<img src="http://www.rugbyrefs.com/flags/england.p
#64
the point I am making is that the Law, as explained by RFU et al doesn't make sense

- blue kick the ball
- red player leaps from FoP
- ball crosses the plane
[ball is now in twilight zone, might end up in touch, might not]
- red player bats it backwards ....
[it's still in the twilight zone, might end up in touch, might not]
- it lands in touch

Despite red being the last person to play it it's going to be (per RFU, SARefs, USARugby) a red line out.

I don't think that makes sense - do you ?
 
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Phil E

, Referees/Trains Referees in England
#65
the point I am making is that the Law, as explained by RFU et al doesn't make sense

- blue kick the ball
- red player leaps from FoP
- ball crosses the plane
[ball is now in twilight zone, might end up in touch, might not]
- red player bats it backwards ....
[it's still in the twilight zone, might end up in touch, might not]
- it lands in touch

Despite red being the last person to play it it's going to be (per RFU, SARefs, USARugby) a red line out.

I don't think that makes sense - do you ?

There are lots of pieces of law that don't make sense to me.
I try not to worry about them, just apply them.

I am a referee not a lawmaker.
 

ChrisR

Player or Coach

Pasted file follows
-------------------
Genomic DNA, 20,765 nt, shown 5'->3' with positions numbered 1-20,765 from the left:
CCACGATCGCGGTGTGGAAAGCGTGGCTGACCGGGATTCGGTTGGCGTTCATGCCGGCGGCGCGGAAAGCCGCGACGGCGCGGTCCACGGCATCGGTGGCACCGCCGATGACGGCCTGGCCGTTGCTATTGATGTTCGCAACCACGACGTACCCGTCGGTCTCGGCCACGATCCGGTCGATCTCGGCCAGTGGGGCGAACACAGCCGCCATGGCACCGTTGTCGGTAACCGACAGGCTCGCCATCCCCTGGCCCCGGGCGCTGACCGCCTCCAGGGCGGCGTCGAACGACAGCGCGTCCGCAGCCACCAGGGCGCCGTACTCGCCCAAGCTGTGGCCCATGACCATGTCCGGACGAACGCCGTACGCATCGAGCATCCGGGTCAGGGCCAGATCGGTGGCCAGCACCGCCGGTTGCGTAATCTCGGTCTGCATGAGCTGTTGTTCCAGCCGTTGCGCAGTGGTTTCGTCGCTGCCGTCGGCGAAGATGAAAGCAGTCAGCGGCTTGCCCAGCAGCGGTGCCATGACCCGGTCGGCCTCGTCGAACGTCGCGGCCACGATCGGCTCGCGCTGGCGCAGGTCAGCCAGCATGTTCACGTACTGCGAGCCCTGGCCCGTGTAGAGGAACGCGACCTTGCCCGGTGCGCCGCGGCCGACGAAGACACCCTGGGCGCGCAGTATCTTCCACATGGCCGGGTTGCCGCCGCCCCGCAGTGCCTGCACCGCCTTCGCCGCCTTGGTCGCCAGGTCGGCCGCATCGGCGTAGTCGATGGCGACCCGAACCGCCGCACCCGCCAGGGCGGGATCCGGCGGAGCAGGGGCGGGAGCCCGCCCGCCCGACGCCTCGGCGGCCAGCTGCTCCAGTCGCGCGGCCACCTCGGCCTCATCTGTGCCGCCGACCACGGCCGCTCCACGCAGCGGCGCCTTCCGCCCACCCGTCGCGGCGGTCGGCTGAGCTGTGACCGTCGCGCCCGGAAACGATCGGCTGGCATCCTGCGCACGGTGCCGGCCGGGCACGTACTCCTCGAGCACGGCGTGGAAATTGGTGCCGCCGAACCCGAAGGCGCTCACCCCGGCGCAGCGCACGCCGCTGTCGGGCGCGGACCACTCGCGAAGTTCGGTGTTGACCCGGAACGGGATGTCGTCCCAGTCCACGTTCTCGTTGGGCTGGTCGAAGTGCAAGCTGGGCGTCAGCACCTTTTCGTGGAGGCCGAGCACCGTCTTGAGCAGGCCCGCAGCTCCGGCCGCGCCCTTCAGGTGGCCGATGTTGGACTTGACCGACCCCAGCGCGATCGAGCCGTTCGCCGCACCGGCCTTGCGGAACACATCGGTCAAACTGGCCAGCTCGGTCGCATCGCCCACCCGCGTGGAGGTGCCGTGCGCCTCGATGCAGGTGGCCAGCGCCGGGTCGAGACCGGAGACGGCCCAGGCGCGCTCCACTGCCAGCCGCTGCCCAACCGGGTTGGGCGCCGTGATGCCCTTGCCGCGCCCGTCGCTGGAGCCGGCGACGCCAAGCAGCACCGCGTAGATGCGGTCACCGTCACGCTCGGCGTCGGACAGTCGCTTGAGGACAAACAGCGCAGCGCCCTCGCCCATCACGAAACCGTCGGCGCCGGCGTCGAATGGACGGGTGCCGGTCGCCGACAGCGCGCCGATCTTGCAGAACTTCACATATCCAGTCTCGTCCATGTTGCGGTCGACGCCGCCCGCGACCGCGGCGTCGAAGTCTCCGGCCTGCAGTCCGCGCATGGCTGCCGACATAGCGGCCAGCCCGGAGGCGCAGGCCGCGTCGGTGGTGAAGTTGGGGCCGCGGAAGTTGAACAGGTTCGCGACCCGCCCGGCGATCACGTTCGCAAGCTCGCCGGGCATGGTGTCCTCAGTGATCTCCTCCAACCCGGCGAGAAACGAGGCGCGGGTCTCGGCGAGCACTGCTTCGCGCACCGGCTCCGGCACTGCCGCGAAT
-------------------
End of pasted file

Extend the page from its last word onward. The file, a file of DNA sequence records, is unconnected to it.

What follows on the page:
#66
Which bit of law says that?

The new bit of law about who gets the lineout (depending on which side of the plane the ball is caught) only applies if the ball is caught or held.

The law doesn't mention some bits of your scenario so we are still in the dark, but your assumptions are not all correct.
This is a critical point. As crossref noted all three bodies that I sent the question to referenced the plane of touch when determining who put the ball in touch when the ball is played, but not caught, and it falls in touch.

Personally, I think they are digging a hole for themselves, and for their referees, by incorporating the plane of touch into the decision making. I'm sending this follow-up question to all three:

Blue kicks toward touch. Red, leaping from the playing area attempts to play the ball that has crossed the plane of touch. The ball bounces off his hands towards the opponent’s goal. If the ball lands in the playing area it will be a knock-on. What if the ball lands in touch?